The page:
The quitter

by Pekar, Harvey.

Format: Print Book 2005
Availability: Available at 4 Libraries 4 of 4 copies
Available (4)
Location Collection Call #
C.C. Mellor Memorial Library - Forest Hills Graphic Novel GR P
Location  C.C. Mellor Memorial Library - Forest Hills
 
Collection  Graphic Novel
 
Call Number  GR P
 
 
CLP - East Liberty Graphic Novels PN6727.P44 Z46 2005x
Location  CLP - East Liberty
 
Collection  Graphic Novels
 
Call Number  PN6727.P44 Z46 2005x
 
 
CLP - Woods Run Graphic Novels PN6727.P44 Z46 2005x
Location  CLP - Woods Run
 
Collection  Graphic Novels
 
Call Number  PN6727.P44 Z46 2005x
 
 
Carnegie Library of Homestead Graphic Novel GN Peka
Location  Carnegie Library of Homestead
 
Collection  Graphic Novel
 
Call Number  GN Peka
 
 
Summary
Written by Harvey Pekar Art and cover by Dean Haspiel In this virtuoso graphic novel, Harvey Pekar - whose American Book Award-winning series American Splendor was the basis for the celebrated film of the same name - tells the story of his troubled teen years for the first time, when he would beat up any kid who looked at him wrong just to win the praise of his peers. And when he failed to impress, whether on the football team, in math class, in the Navy or on the job, he simply gave up. A true tour-de-force, THE QUITTER is the universal tale of a young man's search for himself through the frustrations, redemptions and complexities of ordinary life. With gritty, atmospheric artwork by indie-comics luminary Dean Haspiel (American Splendor, Opposable Thumbs), THE QUITTER is both Pekar's funniest and most heart-wrenching work yet, an unforgettable graphic novel for all those, like Pekar, who have tried, failed and lived to quit another day.
Published Reviews
Booklist Review: "Pekar's autobiographical American Splendor contained glimpses of its author's earliest years during its long run, but the whole story had to wait for this graphic novel written from the vantage of retirement age. As usual in his work, the present-day Pekar appears to comment on the narrative a la George Burns on his and Gracie Allen's TV sitcom, though Pekar emphasizes apology, not wisecracks. Born to Polish Jews in Cleveland months before war broke out in Europe, Pekar had to become a fighter as a small boy and later used fighting for status in high school. He also became a quitter of things he didn't immediately excel at and an avoider of others he thought he couldn't hack. Fortunately, he discovered jazz, and when college and the navy proved impossible for him, encouragement from jazz critic Ira Gitler launched him into jazz commentary, the first of his two major avocations. Friendship with young Robert Crumb revived a boyhood interest in comics, and that jump-started the second. Meanwhile, he settled down to being a lifelong U.S. government file clerk. He still obsesses about being inadequate and unprepared. Ably abetted by gray-toner Lee Loughridge, Dean Haspiel renders Pekar's conception like a more angular, frame-boundary-obeying Will Eisner. Since this is the story of a Jewish immigrants' son, Haspiel's echoes of the greatest graphic novelist of American Jewry are brilliantly appropriate. --Ray Olson Copyright 2005 Booklist"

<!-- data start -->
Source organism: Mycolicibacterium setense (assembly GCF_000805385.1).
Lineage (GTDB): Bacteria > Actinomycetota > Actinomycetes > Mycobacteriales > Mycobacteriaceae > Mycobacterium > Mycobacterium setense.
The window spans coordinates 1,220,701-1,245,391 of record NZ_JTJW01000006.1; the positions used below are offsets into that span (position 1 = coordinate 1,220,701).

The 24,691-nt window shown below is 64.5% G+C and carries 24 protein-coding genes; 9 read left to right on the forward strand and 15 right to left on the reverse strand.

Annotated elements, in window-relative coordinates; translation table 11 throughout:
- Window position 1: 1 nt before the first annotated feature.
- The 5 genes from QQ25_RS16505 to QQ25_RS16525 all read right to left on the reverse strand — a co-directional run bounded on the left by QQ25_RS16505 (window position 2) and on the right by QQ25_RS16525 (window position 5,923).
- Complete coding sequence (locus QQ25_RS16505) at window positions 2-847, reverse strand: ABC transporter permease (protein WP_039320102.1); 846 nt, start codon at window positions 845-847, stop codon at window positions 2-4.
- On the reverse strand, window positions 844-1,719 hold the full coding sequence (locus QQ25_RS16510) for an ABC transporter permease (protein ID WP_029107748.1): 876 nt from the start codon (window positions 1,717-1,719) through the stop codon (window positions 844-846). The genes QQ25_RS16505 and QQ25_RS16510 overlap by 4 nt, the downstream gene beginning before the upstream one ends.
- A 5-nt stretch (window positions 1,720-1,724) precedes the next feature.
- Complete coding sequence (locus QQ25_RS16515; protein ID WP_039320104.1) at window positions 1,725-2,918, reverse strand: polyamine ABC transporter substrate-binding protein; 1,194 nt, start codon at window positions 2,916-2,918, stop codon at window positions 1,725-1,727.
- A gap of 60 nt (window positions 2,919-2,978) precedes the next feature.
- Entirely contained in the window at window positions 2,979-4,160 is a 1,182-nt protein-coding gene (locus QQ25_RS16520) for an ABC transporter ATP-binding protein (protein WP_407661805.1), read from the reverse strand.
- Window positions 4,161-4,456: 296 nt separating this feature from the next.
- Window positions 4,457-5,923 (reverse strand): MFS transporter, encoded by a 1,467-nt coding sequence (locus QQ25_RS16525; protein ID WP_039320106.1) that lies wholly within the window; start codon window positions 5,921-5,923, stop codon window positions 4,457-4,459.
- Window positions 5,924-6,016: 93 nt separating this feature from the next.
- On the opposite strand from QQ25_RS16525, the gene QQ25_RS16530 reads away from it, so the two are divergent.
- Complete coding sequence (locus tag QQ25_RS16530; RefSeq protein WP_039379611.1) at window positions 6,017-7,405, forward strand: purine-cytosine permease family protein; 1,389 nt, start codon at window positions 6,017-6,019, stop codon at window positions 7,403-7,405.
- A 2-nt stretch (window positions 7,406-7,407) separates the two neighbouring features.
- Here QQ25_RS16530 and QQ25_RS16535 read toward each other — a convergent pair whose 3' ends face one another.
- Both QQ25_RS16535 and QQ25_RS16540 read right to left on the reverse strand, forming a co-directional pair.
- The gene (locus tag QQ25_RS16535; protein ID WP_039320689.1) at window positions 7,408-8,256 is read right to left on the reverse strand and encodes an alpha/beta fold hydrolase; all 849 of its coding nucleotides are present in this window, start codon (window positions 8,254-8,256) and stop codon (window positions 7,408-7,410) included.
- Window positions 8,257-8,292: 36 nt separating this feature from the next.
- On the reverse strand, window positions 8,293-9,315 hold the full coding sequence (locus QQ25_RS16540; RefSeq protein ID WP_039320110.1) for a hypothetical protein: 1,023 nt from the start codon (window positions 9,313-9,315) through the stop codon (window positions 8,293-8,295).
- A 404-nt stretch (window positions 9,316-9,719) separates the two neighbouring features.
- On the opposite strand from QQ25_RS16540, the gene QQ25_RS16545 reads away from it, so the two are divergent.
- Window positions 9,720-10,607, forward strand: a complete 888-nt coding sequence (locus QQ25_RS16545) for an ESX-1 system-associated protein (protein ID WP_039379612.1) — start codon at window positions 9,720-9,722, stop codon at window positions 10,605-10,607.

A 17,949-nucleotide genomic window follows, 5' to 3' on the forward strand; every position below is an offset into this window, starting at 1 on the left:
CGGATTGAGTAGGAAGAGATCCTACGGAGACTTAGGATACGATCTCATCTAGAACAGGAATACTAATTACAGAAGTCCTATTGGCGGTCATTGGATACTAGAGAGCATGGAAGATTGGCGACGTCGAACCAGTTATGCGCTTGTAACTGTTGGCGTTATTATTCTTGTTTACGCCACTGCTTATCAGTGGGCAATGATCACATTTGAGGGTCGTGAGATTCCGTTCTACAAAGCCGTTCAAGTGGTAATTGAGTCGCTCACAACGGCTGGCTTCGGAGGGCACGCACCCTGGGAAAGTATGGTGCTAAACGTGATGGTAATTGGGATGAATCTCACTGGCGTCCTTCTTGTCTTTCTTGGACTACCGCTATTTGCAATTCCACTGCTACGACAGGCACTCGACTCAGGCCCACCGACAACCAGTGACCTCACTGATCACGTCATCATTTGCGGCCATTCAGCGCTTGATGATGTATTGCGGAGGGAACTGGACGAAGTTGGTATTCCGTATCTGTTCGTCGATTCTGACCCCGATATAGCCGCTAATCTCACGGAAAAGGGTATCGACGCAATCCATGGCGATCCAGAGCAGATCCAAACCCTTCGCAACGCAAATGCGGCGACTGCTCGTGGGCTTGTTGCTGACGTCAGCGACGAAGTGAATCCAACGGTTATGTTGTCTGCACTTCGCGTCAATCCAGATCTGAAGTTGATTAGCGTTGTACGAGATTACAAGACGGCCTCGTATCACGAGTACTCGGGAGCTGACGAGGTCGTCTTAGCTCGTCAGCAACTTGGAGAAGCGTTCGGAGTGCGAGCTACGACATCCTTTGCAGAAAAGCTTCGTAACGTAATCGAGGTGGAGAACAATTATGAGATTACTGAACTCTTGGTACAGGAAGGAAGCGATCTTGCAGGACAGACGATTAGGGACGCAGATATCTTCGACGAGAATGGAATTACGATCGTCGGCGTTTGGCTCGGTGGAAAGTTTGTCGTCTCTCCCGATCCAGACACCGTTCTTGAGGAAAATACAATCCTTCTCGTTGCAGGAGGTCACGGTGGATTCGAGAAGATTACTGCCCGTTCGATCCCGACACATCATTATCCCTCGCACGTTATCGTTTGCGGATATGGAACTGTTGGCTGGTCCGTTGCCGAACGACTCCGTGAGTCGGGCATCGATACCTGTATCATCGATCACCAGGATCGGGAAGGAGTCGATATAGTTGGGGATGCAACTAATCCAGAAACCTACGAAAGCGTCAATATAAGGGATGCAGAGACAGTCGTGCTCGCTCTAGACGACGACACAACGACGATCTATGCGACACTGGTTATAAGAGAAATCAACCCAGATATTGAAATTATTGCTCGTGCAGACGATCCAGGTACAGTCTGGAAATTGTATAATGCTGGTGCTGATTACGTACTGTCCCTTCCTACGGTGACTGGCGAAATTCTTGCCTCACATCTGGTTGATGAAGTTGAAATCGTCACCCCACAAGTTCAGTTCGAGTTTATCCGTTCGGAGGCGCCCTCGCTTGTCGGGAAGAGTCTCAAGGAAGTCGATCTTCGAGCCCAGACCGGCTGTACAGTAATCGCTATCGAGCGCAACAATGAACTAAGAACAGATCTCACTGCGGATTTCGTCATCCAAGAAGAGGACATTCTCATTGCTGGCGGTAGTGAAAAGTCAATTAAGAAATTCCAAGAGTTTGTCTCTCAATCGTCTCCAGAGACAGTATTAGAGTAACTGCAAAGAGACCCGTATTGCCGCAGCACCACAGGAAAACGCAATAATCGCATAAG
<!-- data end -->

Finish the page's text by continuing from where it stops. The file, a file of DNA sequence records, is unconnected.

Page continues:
From Booklist, Copyright (c) American Library Association. Used with permission.
Publisher's Weekly Review: "Pekar's work, memorialized in the movie American Splendor, is an ongoing chronicle of his life in all its quotidian glory. Until now, he's only written nonfiction vignettes of his life as a jazz-loving slacker. The strength of Pekar's work is in his depiction of moments, but you have to read a great deal of it to understand the overall arc. This autobiographical full-length comic amends that problem, providing the missing overview: a searingly honest memoir of a smart but troubled boy who depends on quitting any time he might fail-a strategy that eventually leads to a near-nervous breakdown after he joins the navy. But Pekar doesn't dwell on his anxiety with the look-at-me tantrums of Philip Roth or Woody Allen-he's not that indulgent. Pekar's frequent artistic collaborator Haspiel provides the square-jawed, nebbishy characters, drawn with a fat, '60s line, giving a sharp-edged sense of the frustration and tension of an immigrant midcentury boyhood. This book is full of the deeply flawed but sympathetic characters that populate Pekar's work: his hard-working but oblivious parents, an overrated tough guy Pekar beats up, the jazz writer who gives him an outlet away from being a street tough. Pekar's work dignifies the struggle of the average man, and this book shows how that dignity is earned. (Oct.) (c) Copyright PWxyz, LLC. All rights reserved"
(c) Copyright PWxyz, LLC. All rights reserved
Additional Information
Subjects Pekar, Harvey -- Childhood and youth -- Comic books, strips, etc.
Cartoonists -- United States -- Biography -- Comic books, strips, etc.
Autobiographical comics.
Nonfiction comics.
Comics (Graphic works)
Graphic novels.
Publisher New York :DC Comics,2005
Contributors Haspiel, Dean.
Loughridge, Lee.
Brosseau, Pat.
Language English
Description 1 volume (unpaged) : illustrations ; 24 cm
ISBN 9781401203993 (hardcover)
140120399X (hardcover)
9781401204006 (pbk.)
1401204007 (pbk.)
Other Classic View